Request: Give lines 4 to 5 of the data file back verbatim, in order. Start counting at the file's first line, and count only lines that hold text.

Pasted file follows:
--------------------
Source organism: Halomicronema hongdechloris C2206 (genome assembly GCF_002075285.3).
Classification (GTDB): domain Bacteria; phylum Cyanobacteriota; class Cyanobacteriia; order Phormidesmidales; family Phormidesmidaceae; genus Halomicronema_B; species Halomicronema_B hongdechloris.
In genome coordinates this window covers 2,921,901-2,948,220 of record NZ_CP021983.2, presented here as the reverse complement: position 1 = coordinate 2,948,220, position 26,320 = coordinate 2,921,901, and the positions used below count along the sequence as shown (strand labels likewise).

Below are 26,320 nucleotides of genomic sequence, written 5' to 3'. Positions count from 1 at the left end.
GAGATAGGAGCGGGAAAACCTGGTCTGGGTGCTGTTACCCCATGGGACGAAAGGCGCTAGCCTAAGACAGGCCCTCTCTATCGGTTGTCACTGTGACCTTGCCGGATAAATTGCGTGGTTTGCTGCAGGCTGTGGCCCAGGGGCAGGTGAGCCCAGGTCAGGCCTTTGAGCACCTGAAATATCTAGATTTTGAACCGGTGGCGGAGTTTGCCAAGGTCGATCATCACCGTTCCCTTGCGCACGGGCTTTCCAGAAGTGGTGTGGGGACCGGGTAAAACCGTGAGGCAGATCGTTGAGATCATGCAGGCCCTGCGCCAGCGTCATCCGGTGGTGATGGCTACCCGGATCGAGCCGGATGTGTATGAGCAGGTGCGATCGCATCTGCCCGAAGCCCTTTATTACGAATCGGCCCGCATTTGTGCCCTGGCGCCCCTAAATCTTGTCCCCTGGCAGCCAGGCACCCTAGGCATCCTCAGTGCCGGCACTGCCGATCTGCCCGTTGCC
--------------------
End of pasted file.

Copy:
Below are 26,320 nucleotides of genomic sequence, written 5' to 3'. Positions count from 1 at the left end.
GAGATAGGAGCGGGAAAACCTGGTCTGGGTGCTGTTACCCCATGGGACGAAAGGCGCTAGCCTAAGACAGGCCCTCTCTATCGGTTGTCACTGTGACCTTGCCGGATAAATTGCGTGGTTTGCTGCAGGCTGTGGCCCAGGGGCAGGTGAGCCCAGGTCAGGCCTTTGAGCACCTGAAATATCTAGATTTTGAACCGGTGGCGGAGTTTGCCAAGGTCGATCATCACCGTTCCCTTGCGCACGGGCTTTCCAGAAGTGGTGTGGGGACCGGGTAAAACCGTGAGGCAGATCGTTGAGATCATGCAGGCCCTGCGCCAGCGTCATCCGGTGGTGATGGCTACCCGGATCGAGCCGGATGTGTATGAGCAGGTGCGATCGCATCTGCCCGAAGCCCTTTATTACGAATCGGCCCGCATTTGTGCCCTGGCGCCCCTAAATCTTGTCCCCTGGCAGCCAGGCACCCTAGGCATCCTCAGTGCCGGCACTGCCGATCTGCCCGTTGCC